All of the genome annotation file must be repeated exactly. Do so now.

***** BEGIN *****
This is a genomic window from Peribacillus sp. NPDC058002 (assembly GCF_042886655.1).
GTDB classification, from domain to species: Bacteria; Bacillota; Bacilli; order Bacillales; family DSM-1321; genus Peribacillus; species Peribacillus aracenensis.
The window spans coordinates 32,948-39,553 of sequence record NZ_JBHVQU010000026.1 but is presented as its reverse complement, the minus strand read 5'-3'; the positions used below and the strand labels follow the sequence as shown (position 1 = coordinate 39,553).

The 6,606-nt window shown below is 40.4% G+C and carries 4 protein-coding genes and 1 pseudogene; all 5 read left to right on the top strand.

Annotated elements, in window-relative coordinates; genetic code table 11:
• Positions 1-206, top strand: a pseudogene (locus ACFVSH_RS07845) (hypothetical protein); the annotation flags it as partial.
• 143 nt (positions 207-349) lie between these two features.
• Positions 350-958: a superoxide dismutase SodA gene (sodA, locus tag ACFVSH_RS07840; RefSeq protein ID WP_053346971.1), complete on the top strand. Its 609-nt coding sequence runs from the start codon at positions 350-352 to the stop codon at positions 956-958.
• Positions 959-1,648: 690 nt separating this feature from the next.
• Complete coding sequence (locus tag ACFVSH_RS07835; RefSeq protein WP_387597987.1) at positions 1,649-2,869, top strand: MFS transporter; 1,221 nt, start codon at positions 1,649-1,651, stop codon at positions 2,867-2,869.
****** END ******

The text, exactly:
This is a genomic window from Peribacillus sp. NPDC058002 (assembly GCF_042886655.1).
GTDB classification, from domain to species: Bacteria; Bacillota; Bacilli; order Bacillales; family DSM-1321; genus Peribacillus; species Peribacillus aracenensis.
The window spans coordinates 32,948-39,553 of sequence record NZ_JBHVQU010000026.1 but is presented as its reverse complement, the minus strand read 5'-3'; the positions used below and the strand labels follow the sequence as shown (position 1 = coordinate 39,553).

The 6,606-nt window shown below is 40.4% G+C and carries 4 protein-coding genes and 1 pseudogene; all 5 read left to right on the top strand.

Annotated elements, in window-relative coordinates; genetic code table 11:
• Positions 1-206, top strand: a pseudogene (locus ACFVSH_RS07845) (hypothetical protein); the annotation flags it as partial.
• 143 nt (positions 207-349) lie between these two features.
• Positions 350-958: a superoxide dismutase SodA gene (sodA, locus tag ACFVSH_RS07840; RefSeq protein ID WP_053346971.1), complete on the top strand. Its 609-nt coding sequence runs from the start codon at positions 350-352 to the stop codon at positions 956-958.
• Positions 959-1,648: 690 nt separating this feature from the next.
• Complete coding sequence (locus tag ACFVSH_RS07835; RefSeq protein WP_387597987.1) at positions 1,649-2,869, top strand: MFS transporter; 1,221 nt, start codon at positions 1,649-1,651, stop codon at positions 2,867-2,869.